Wimbledon using IBM's super computer Watson to serve up data on fans

In an effort to cut through the social clutter and gain people's attention, Wimbledon has joined forces with IBM.

Digital sports technologies are changing the 'fan experience'

Wimbledon has joined forces with IBM to bolster its social media. In addition to monitoring Twitter and Facebook, IBM's Watson will also be monitoring fans' facial expressions to determine who they're cheering for. (Clive Brunskill/Getty Images)

Tennis fans watching Wimbledon this year may not realize that Wimbledon is watching them right back.

Whether they're talking about the matches on social media, or actually in attendance at the All-England Club, a super computer that's best known for winning the game show Jeopardy! has been tasked with gathering meta data on their every thought and expression.

The social media outreach is nothing new; the tennis tournament has joined forces with IBM and Watson for the last few years in an effort to cut through social media clutter and gain people's attention.

However, the new twist this year is that Wimbledon – in addition to seeing what's trending – is using Watson to also monitor people's facial expressions within the stadium to decipher who they're cheering for.

While this raises some privacy concerns, it also says something about sport and the need for fans to remain constantly entertained.

Watson, for instance, is capable of reading over 400 tweets a second to see what's trending. It then presents the data in a way that allows Wimbledon's communication's team to optimize traffic and get people talking about the tournament.

This is made possible by what IBM calls "cognitive computing." Thanks to Watson's ability to understand natural language it can actually comprehend human conversation. For instance, in the case of tennis, Watson knows that the term "love" refers to a score instead of a feeling.

Wimbledon isn't the only one using the cognitive computing technology. The Toronto Raptors became the first NBA team to use Watson to help evaluate their draft picks. The franchise used Watson to help identify players that not only fit the team's needs, but also serve its on-court philosophy.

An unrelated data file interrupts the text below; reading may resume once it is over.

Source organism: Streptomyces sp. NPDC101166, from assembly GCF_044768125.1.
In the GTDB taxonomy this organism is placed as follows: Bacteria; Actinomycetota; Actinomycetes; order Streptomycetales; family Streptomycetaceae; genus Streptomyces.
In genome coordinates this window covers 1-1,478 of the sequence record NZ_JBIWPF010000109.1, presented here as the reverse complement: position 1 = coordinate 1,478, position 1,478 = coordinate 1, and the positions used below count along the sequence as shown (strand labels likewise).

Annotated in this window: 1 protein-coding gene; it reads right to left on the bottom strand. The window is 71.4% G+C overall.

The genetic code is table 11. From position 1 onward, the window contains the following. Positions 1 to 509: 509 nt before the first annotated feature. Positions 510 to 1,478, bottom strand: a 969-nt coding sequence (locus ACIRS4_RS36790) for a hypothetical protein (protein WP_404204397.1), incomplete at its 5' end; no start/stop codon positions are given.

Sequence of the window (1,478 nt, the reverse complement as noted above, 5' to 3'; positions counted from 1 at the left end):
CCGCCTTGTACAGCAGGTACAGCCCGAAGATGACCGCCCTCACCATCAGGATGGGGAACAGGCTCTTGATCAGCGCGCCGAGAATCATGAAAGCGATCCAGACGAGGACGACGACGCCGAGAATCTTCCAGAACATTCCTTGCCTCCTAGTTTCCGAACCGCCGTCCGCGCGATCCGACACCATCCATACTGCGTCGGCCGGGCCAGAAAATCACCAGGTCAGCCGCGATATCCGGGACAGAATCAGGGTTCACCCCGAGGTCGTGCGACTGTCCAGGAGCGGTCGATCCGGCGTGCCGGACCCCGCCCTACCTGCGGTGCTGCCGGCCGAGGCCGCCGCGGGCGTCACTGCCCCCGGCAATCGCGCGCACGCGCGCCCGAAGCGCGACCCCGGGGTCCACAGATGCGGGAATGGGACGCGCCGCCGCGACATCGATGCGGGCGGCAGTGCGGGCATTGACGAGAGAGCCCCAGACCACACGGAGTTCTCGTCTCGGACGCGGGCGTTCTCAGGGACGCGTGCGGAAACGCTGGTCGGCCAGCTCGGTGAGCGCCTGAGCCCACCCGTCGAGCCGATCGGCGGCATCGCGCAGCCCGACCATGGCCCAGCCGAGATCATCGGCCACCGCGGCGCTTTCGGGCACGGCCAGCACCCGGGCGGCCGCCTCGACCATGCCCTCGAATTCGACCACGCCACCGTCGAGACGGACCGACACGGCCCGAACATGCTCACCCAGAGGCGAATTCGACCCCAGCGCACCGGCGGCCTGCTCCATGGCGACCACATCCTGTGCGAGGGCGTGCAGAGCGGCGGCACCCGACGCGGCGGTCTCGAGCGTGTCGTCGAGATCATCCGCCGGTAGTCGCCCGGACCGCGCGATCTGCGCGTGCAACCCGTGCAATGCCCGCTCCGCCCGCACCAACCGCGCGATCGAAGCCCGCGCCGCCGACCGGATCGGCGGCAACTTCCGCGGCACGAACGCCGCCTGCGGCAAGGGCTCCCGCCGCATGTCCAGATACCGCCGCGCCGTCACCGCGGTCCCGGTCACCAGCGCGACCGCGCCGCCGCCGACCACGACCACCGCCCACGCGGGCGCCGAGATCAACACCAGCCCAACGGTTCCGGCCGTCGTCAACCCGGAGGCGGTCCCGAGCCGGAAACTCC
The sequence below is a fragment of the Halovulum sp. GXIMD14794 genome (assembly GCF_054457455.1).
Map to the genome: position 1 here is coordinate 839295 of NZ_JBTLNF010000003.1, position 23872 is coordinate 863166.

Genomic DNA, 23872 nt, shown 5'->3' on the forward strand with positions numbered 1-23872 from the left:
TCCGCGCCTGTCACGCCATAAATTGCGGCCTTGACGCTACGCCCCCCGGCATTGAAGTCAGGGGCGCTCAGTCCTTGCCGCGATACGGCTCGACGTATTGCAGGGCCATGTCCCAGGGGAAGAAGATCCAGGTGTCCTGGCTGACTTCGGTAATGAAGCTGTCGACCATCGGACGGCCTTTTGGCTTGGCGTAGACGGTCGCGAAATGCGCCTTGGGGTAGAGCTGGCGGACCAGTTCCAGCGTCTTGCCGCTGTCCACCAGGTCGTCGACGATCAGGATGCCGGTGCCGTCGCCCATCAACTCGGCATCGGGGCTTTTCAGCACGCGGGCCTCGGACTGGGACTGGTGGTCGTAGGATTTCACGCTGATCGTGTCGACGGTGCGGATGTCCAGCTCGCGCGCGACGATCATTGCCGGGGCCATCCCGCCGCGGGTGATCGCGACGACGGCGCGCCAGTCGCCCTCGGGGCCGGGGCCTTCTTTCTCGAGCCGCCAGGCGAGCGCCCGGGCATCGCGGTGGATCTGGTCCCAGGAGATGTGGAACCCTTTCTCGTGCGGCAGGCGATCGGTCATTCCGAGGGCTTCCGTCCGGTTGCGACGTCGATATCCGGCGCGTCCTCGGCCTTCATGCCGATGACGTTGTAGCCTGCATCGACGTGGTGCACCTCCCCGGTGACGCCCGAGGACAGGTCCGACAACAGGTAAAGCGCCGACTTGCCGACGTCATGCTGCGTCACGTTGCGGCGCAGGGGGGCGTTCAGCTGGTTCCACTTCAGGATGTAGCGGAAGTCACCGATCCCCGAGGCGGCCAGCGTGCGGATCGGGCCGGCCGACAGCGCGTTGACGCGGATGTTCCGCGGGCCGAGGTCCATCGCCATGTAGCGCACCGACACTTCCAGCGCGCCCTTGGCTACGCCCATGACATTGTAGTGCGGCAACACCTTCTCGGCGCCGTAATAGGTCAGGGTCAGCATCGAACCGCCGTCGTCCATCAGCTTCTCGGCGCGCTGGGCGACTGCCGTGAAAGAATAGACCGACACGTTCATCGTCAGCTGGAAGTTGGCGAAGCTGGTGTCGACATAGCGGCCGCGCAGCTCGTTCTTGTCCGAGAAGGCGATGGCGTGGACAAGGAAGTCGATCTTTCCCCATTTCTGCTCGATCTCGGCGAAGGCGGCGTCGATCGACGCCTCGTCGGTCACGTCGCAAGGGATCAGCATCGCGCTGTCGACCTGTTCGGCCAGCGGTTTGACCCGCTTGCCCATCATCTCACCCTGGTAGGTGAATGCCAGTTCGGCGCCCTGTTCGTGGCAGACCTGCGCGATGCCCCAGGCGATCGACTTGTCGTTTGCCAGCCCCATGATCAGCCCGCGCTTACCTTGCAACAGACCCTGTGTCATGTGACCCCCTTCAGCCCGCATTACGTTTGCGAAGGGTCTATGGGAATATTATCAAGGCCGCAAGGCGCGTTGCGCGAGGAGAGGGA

Jakob Poeltl poses with NBA commissioner Adam Silver after being drafted ninth overall by the Toronto Raptors in the first round of the 2016 NBA Draft. (Mike Stobe/Getty Images)

Since Watson can process large amounts of data with speed, it's capable of seeing patterns that humans might otherwise fail to detect. Not only that, Watson presents this data in a way that makes sense to the human mind.

The 'seduction' of sports by new technology 

And yet, there's still something gimmicky about the way Watson is being used – at least in the case of Wimbledon.

"I remember when Fox first had the glowing puck and the comet trail," says James Sharman, a writer and broadcaster with Sportsnet. "I think sometimes the technology seduces TV production teams, until they finally realized a black puck on white ice isn't that difficult to follow."

There is also undoubtedly a commercial element. While not driven by Watson, the NFL has also used a similar type of digital technology to drive beverage sales at this year's Super Bowl. The fact that people were able to order drinks from their seats increased sales by 67 per cent, according to hosts San Francisco 49ers.

This same app was also used to help people find the nearest hot dog stand and merchandise booth.

And like with Watson, the NFL was able to deliver near instant stats to the phones of fans in an effort to enhance their viewing experience.

It used to be the game was enough but now we need more stimuli. Our perhaps, sport is simply getting boring?- James Sharman, Sportsnet sportscaster

Is there a risk of losing the game with all this digital excess since the sport itself is meant to be the source of entertainment?

Sharman says that may have been the case a few years ago, but nowadays people are multi-screen consumers.

"It used to be the game was enough but now we need more stimuli. Or perhaps, sport is simply getting boring? Watching Euros [this past] Saturday the games were dire…awful. I honestly had my face in my iPad," Sharman says. "I had more fun talking with the fans than I did watching those games."

Sharman usually follows Twitter in addition to the matches, but admits that he's not a big stats guy.

"As much as I understand and acknowledge [the] use [of statistics], I'd rather paint the picture subjectively. You can sprinkle them in to give relevance, but if you over use them they too become boring."

It's yet to be seen whether Watson's new facial monitoring is here to stay or if it will fade like the Fox glowing puck. But in an age of hyper entertainment the next gimmick is surely only a phone tap away.


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